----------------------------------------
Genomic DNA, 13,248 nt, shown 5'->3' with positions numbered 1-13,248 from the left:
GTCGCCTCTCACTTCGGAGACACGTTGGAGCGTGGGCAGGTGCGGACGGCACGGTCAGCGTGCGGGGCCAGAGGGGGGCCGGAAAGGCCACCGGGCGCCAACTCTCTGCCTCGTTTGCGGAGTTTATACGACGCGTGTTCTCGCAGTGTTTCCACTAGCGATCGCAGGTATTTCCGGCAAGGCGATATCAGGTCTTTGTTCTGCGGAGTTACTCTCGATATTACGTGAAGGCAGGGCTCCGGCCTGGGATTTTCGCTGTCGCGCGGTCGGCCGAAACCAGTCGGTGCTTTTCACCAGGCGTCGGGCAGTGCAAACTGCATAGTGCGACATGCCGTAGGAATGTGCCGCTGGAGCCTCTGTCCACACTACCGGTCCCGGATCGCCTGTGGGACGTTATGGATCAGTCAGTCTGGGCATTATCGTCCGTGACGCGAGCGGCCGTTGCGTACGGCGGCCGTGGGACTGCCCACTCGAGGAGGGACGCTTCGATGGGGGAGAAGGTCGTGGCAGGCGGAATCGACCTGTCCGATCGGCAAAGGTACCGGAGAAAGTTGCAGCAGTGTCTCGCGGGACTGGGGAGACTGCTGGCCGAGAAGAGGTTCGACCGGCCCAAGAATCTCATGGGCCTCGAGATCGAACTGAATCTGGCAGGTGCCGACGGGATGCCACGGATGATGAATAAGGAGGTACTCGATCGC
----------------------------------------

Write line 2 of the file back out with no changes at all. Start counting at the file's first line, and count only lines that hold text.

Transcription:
GTCGCCTCTCACTTCGGAGACACGTTGGAGCGTGGGCAGGTGCGGACGGCACGGTCAGCGTGCGGGGCCAGAGGGGGGCCGGAAAGGCCACCGGGCGCCAACTCTCTGCCTCGTTTGCGGAGTTTATACGACGCGTGTTCTCGCAGTGTTTCCACTAGCGATCGCAGGTATTTCCGGCAAGGCGATATCAGGTCTTTGTTCTGCGGAGTTACTCTCGATATTACGTGAAGGCAGGGCTCCGGCCTGGGATTTTCGCTGTCGCGCGGTCGGCCGAAACCAGTCGGTGCTTTTCACCAGGCGTCGGGCAGTGCAAACTGCATAGTGCGACATGCCGTAGGAATGTGCCGCTGGAGCCTCTGTCCACACTACCGGTCCCGGATCGCCTGTGGGACGTTATGGATCAGTCAGTCTGGGCATTATCGTCCGTGACGCGAGCGGCCGTTGCGTACGGCGGCCGTGGGACTGCCCACTCGAGGAGGGACGCTTCGATGGGGGAGAAGGTCGTGGCAGGCGGAATCGACCTGTCCGATCGGCAAAGGTACCGGAGAAAGTTGCAGCAGTGTCTCGCGGGACTGGGGAGACTGCTGGCCGAGAAGAGGTTCGACCGGCCCAAGAATCTCATGGGCCTCGAGATCGAACTGAATCTGGCAGGTGCCGACGGGATGCCACGGATGATGAATAAGGAGGTACTCGATCGC